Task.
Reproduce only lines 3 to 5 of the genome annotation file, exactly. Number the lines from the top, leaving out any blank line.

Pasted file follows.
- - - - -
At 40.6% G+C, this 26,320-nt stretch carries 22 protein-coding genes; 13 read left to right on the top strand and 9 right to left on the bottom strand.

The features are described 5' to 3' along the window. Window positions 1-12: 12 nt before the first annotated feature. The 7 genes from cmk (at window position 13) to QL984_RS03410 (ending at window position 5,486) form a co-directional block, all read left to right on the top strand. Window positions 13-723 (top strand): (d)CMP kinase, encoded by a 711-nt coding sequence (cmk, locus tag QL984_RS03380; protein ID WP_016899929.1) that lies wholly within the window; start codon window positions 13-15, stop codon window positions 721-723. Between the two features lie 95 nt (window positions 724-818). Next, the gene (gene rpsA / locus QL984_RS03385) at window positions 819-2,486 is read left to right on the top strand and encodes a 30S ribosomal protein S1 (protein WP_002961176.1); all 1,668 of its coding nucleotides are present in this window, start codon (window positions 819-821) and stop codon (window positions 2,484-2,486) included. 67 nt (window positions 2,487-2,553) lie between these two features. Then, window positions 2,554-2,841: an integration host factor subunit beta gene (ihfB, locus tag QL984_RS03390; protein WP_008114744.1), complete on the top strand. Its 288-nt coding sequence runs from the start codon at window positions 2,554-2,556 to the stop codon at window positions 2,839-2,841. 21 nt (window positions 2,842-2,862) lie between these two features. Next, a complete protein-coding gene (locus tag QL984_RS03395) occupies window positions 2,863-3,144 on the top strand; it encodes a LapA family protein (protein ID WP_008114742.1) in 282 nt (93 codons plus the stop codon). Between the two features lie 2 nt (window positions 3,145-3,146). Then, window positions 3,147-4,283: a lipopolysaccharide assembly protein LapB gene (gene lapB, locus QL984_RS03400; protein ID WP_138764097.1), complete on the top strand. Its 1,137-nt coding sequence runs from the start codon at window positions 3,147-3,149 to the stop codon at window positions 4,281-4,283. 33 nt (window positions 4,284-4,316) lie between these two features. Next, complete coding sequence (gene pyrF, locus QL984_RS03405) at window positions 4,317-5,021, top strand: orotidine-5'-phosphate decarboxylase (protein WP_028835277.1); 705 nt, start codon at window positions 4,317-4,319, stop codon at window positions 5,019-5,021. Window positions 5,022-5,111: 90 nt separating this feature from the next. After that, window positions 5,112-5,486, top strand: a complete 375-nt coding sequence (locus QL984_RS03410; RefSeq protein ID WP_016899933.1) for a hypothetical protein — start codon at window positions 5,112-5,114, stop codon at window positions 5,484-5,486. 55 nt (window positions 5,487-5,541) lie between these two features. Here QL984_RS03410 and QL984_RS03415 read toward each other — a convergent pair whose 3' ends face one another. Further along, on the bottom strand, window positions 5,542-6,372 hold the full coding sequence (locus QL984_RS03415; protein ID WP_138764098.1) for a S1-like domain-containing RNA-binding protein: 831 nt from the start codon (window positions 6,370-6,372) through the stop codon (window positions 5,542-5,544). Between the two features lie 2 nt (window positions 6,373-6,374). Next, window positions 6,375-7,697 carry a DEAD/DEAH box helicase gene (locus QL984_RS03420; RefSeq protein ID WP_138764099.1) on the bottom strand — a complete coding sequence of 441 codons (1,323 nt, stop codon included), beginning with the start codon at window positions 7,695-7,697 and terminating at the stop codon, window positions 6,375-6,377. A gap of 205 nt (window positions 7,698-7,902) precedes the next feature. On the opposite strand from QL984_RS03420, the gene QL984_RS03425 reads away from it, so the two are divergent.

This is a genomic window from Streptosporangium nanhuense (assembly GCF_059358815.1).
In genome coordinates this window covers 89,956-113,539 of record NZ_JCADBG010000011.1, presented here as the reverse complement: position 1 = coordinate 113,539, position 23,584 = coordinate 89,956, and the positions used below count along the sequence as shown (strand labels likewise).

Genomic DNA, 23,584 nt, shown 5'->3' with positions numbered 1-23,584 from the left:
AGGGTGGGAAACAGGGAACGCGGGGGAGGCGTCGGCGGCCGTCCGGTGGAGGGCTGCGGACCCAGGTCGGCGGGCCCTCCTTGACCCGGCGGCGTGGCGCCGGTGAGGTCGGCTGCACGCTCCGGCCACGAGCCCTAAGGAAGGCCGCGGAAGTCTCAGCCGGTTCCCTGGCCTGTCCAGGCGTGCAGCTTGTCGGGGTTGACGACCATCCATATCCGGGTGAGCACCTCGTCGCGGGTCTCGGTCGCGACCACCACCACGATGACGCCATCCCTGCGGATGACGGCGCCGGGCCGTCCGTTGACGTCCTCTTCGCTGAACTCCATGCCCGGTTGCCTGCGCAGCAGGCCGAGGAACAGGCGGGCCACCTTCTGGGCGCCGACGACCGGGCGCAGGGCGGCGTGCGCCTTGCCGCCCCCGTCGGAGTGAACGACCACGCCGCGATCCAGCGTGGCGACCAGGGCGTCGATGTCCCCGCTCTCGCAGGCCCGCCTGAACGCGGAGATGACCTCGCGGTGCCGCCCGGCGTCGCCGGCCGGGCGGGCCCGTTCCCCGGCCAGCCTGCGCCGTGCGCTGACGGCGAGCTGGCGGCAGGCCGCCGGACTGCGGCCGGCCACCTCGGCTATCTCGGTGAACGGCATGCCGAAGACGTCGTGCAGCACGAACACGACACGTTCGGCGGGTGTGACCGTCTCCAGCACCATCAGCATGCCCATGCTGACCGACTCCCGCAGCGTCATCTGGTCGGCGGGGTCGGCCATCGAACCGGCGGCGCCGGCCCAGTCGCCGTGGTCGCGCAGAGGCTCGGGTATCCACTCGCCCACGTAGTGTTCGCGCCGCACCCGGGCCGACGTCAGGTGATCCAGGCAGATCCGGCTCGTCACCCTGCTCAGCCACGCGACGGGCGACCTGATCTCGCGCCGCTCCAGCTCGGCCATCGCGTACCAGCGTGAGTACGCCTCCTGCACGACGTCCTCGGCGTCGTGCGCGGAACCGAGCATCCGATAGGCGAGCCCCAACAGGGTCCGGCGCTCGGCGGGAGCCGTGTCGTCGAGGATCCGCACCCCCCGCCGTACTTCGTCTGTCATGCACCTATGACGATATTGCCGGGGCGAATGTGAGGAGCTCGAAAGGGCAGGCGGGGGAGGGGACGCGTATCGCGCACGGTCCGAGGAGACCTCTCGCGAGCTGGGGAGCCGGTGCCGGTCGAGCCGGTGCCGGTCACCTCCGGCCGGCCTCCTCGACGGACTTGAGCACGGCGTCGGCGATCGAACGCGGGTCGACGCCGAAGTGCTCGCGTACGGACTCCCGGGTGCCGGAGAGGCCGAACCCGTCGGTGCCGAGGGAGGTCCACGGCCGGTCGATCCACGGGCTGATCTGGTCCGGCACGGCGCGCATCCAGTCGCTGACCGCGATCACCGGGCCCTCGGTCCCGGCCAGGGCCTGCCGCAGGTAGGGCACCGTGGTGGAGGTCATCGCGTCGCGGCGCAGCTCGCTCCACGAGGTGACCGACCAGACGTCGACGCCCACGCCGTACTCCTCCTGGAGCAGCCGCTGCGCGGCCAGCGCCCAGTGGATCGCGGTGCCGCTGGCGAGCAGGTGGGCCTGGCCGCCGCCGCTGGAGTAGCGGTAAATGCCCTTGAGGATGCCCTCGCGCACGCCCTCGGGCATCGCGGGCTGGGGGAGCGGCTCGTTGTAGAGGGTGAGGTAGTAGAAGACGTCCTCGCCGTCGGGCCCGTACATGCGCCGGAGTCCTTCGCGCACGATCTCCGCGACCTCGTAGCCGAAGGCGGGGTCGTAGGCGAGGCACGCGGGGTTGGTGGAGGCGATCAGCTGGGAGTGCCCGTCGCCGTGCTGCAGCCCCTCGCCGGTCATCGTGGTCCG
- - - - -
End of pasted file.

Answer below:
This is a genomic window from Streptosporangium nanhuense (assembly GCF_059358815.1).
In genome coordinates this window covers 89,956-113,539 of record NZ_JCADBG010000011.1, presented here as the reverse complement: position 1 = coordinate 113,539, position 23,584 = coordinate 89,956, and the positions used below count along the sequence as shown (strand labels likewise).

Genomic DNA, 23,584 nt, shown 5'->3' with positions numbered 1-23,584 from the left: